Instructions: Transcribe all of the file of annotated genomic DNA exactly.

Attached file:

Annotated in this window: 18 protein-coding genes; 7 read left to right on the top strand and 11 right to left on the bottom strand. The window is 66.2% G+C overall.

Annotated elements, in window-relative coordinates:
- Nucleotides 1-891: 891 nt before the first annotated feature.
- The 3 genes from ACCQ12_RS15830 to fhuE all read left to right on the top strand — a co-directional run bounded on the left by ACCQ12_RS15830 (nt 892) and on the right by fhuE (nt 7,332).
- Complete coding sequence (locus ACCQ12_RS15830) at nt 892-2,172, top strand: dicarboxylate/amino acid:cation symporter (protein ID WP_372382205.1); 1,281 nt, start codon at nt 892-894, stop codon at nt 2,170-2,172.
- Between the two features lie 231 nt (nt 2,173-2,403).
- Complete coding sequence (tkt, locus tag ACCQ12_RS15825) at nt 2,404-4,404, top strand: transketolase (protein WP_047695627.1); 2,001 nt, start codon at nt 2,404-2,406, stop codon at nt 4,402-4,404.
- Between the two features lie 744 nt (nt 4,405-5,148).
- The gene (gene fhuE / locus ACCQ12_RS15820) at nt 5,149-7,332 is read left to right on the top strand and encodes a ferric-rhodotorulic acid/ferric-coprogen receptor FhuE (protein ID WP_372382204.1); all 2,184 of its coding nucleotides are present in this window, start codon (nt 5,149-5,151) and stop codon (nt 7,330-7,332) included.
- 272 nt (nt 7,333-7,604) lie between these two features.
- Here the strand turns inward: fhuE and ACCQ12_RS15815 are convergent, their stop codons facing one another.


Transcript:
Annotated in this window: 18 protein-coding genes; 7 read left to right on the top strand and 11 right to left on the bottom strand. The window is 66.2% G+C overall.

Annotated elements, in window-relative coordinates:
- Nucleotides 1-891: 891 nt before the first annotated feature.
- The 3 genes from ACCQ12_RS15830 to fhuE all read left to right on the top strand — a co-directional run bounded on the left by ACCQ12_RS15830 (nt 892) and on the right by fhuE (nt 7,332).
- Complete coding sequence (locus ACCQ12_RS15830) at nt 892-2,172, top strand: dicarboxylate/amino acid:cation symporter (protein ID WP_372382205.1); 1,281 nt, start codon at nt 892-894, stop codon at nt 2,170-2,172.
- Between the two features lie 231 nt (nt 2,173-2,403).
- Complete coding sequence (tkt, locus tag ACCQ12_RS15825) at nt 2,404-4,404, top strand: transketolase (protein WP_047695627.1); 2,001 nt, start codon at nt 2,404-2,406, stop codon at nt 4,402-4,404.
- Between the two features lie 744 nt (nt 4,405-5,148).
- The gene (gene fhuE / locus ACCQ12_RS15820) at nt 5,149-7,332 is read left to right on the top strand and encodes a ferric-rhodotorulic acid/ferric-coprogen receptor FhuE (protein ID WP_372382204.1); all 2,184 of its coding nucleotides are present in this window, start codon (nt 5,149-5,151) and stop codon (nt 7,330-7,332) included.
- 272 nt (nt 7,333-7,604) lie between these two features.
- Here the strand turns inward: fhuE and ACCQ12_RS15815 are convergent, their stop codons facing one another.